Fighting Patriarchal Structures of Decision-Making

PostedonOct. 24, 2016in Society, Culture and Peace
Kesi Bai

Kesi Bai (48) resides in the Bhilwara District, a region in India that is severely drought prone. Despite the male-dominated way of life, Kesi Bai has played an important role in saving and developing pastureland and raising awareness for water crisis management.

As water scarcity is a major issue, Kesi Bai mobilized women towards securing and restoring common resources. The women often faced challenges in their community due to ingrained biases from the men. Kesi Bai displayed great courage by sitting in on the male-only community discussions and expressing her views on how to develop the land to save water. She had to pierce through an extremely strong political clout of upper caste (Thakur) men to have her voice heard as they laid charges against her of breaking tradition of subservience. They opposed Kesi Bai and questioned the credibility of her work on pastureland development and accused the accounts of the pastureland of being non-transparent and forged. Kesi Bai took initiative in inviting experts to review the land and proving these accusations to be wrong.

The resulting confirmation of her success boosted confidence in Kesi Bai and her work. To this day, 14 years later, the village gets all its fuel wood from the 75 hectares pasture, which was earlier not in a suitable condition to be used for animal grazing by people of the lower caste, who were heavily dependent on animal grazing for their living. Kesi Bai has been so successful in improving the quality of life in her rural community, that she was elected Sarpanch (head) of the Chitamba Panchyat (the village-level institution of self-government) for a four-year term. In this way, she has been able to challenge traditional views and promote gender equality and women’s participation in community decision-making. The success of natural resources being restored allowed for further changes in the community, such as girls being permitted to attend school and women raising their voices against the social custom of spending huge amounts of money on death ceremonies. Kesi Bai’s courage and work in water management influenced changes in gender relations beyond her community to other villages outside of the Bhilwara District.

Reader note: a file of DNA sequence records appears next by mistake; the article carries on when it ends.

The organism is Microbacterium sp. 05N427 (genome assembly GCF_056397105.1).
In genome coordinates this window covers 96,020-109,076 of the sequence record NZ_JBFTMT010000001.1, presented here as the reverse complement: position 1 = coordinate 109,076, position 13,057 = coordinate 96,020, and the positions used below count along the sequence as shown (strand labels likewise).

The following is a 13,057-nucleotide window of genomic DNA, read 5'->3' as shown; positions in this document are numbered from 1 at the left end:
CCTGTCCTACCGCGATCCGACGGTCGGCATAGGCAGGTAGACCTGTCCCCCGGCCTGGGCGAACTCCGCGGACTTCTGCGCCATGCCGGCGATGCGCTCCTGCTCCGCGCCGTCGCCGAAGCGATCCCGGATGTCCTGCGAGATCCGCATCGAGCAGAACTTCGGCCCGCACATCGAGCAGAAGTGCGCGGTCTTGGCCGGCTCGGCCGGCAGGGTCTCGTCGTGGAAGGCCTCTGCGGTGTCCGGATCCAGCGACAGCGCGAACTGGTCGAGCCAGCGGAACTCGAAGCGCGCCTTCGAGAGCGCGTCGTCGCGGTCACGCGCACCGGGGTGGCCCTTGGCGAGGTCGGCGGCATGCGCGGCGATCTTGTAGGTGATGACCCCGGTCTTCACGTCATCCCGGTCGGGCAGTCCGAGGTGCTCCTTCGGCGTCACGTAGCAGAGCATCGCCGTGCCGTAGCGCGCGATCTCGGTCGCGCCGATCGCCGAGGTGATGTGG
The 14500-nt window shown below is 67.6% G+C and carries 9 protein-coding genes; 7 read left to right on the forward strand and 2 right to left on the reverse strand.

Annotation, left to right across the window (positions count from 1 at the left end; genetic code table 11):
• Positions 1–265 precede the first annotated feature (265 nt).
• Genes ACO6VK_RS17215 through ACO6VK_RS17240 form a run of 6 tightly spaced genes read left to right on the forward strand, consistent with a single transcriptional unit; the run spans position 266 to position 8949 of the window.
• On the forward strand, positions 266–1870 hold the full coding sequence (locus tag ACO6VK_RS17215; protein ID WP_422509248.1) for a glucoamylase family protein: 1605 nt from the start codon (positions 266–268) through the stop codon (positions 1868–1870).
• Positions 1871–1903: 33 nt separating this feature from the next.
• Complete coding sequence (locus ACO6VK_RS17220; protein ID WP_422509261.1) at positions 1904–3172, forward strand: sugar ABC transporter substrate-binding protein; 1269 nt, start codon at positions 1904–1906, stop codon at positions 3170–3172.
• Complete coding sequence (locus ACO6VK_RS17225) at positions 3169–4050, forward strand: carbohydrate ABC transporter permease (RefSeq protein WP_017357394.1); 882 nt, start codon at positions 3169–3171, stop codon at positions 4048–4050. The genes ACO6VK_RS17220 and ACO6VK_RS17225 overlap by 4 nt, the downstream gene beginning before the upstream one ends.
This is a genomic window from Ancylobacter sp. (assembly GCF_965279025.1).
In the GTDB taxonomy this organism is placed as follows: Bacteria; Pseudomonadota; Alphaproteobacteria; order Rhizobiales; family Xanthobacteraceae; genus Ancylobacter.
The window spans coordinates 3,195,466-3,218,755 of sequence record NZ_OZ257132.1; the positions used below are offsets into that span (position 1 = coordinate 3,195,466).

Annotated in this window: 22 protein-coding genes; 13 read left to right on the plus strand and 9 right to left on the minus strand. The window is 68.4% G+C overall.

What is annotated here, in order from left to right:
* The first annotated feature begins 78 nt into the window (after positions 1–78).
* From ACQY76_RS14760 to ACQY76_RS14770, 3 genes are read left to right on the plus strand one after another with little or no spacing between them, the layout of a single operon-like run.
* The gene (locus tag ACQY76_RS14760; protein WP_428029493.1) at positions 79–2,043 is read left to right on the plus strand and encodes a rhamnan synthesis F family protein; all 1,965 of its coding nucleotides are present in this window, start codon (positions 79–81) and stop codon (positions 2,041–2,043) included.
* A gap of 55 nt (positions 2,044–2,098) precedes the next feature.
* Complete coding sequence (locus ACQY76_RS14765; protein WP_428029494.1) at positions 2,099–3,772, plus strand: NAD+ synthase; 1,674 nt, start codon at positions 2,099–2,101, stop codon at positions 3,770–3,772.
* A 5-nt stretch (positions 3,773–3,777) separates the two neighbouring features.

First published on WWSF – Women’s Section

Read about her work in Hindi

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